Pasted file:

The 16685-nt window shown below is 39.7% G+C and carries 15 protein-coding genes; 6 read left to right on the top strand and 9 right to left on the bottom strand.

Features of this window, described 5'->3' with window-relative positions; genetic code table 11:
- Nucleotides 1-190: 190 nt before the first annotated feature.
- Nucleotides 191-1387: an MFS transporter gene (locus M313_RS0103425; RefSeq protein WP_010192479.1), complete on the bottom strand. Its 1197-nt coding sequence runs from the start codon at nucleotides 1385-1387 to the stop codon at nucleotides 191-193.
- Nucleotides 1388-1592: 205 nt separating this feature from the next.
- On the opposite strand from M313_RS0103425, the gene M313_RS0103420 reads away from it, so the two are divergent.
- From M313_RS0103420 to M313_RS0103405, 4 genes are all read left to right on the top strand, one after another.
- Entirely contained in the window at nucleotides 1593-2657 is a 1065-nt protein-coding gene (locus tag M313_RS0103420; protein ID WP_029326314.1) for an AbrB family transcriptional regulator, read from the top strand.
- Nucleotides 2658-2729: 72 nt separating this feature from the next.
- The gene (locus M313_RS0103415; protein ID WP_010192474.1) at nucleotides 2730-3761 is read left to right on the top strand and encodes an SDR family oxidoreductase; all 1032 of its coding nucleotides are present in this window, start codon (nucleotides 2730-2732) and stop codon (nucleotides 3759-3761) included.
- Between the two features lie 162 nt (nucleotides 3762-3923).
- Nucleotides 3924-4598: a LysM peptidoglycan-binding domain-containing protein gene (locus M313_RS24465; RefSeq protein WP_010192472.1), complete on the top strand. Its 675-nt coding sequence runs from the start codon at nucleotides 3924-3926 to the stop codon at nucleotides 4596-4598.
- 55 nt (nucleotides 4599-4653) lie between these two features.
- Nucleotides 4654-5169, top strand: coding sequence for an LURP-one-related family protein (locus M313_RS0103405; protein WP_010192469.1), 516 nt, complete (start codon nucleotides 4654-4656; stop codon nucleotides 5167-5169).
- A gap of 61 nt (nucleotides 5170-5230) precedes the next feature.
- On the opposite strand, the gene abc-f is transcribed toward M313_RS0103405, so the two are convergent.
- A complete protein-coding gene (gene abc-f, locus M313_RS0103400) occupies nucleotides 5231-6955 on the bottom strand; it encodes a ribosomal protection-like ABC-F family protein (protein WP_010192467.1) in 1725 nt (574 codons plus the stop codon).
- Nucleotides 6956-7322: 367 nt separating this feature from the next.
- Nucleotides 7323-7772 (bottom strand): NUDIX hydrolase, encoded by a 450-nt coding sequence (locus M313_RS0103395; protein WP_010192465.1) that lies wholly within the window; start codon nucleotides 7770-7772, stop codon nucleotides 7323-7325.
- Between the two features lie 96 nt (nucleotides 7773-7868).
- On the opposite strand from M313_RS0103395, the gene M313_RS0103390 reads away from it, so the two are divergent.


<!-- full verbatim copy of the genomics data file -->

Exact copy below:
The 16685-nt window shown below is 39.7% G+C and carries 15 protein-coding genes; 6 read left to right on the top strand and 9 right to left on the bottom strand.

Features of this window, described 5'->3' with window-relative positions; genetic code table 11:
- Nucleotides 1-190: 190 nt before the first annotated feature.
- Nucleotides 191-1387: an MFS transporter gene (locus M313_RS0103425; RefSeq protein WP_010192479.1), complete on the bottom strand. Its 1197-nt coding sequence runs from the start codon at nucleotides 1385-1387 to the stop codon at nucleotides 191-193.
- Nucleotides 1388-1592: 205 nt separating this feature from the next.
- On the opposite strand from M313_RS0103425, the gene M313_RS0103420 reads away from it, so the two are divergent.
- From M313_RS0103420 to M313_RS0103405, 4 genes are all read left to right on the top strand, one after another.
- Entirely contained in the window at nucleotides 1593-2657 is a 1065-nt protein-coding gene (locus tag M313_RS0103420; protein ID WP_029326314.1) for an AbrB family transcriptional regulator, read from the top strand.
- Nucleotides 2658-2729: 72 nt separating this feature from the next.
- The gene (locus M313_RS0103415; protein ID WP_010192474.1) at nucleotides 2730-3761 is read left to right on the top strand and encodes an SDR family oxidoreductase; all 1032 of its coding nucleotides are present in this window, start codon (nucleotides 2730-2732) and stop codon (nucleotides 3759-3761) included.
- Between the two features lie 162 nt (nucleotides 3762-3923).
- Nucleotides 3924-4598: a LysM peptidoglycan-binding domain-containing protein gene (locus M313_RS24465; RefSeq protein WP_010192472.1), complete on the top strand. Its 675-nt coding sequence runs from the start codon at nucleotides 3924-3926 to the stop codon at nucleotides 4596-4598.
- 55 nt (nucleotides 4599-4653) lie between these two features.
- Nucleotides 4654-5169, top strand: coding sequence for an LURP-one-related family protein (locus M313_RS0103405; protein WP_010192469.1), 516 nt, complete (start codon nucleotides 4654-4656; stop codon nucleotides 5167-5169).
- A gap of 61 nt (nucleotides 5170-5230) precedes the next feature.
- On the opposite strand, the gene abc-f is transcribed toward M313_RS0103405, so the two are convergent.
- A complete protein-coding gene (gene abc-f, locus M313_RS0103400) occupies nucleotides 5231-6955 on the bottom strand; it encodes a ribosomal protection-like ABC-F family protein (protein WP_010192467.1) in 1725 nt (574 codons plus the stop codon).
- Nucleotides 6956-7322: 367 nt separating this feature from the next.
- Nucleotides 7323-7772 (bottom strand): NUDIX hydrolase, encoded by a 450-nt coding sequence (locus M313_RS0103395; protein WP_010192465.1) that lies wholly within the window; start codon nucleotides 7770-7772, stop codon nucleotides 7323-7325.
- Between the two features lie 96 nt (nucleotides 7773-7868).
- On the opposite strand from M313_RS0103395, the gene M313_RS0103390 reads away from it, so the two are divergent.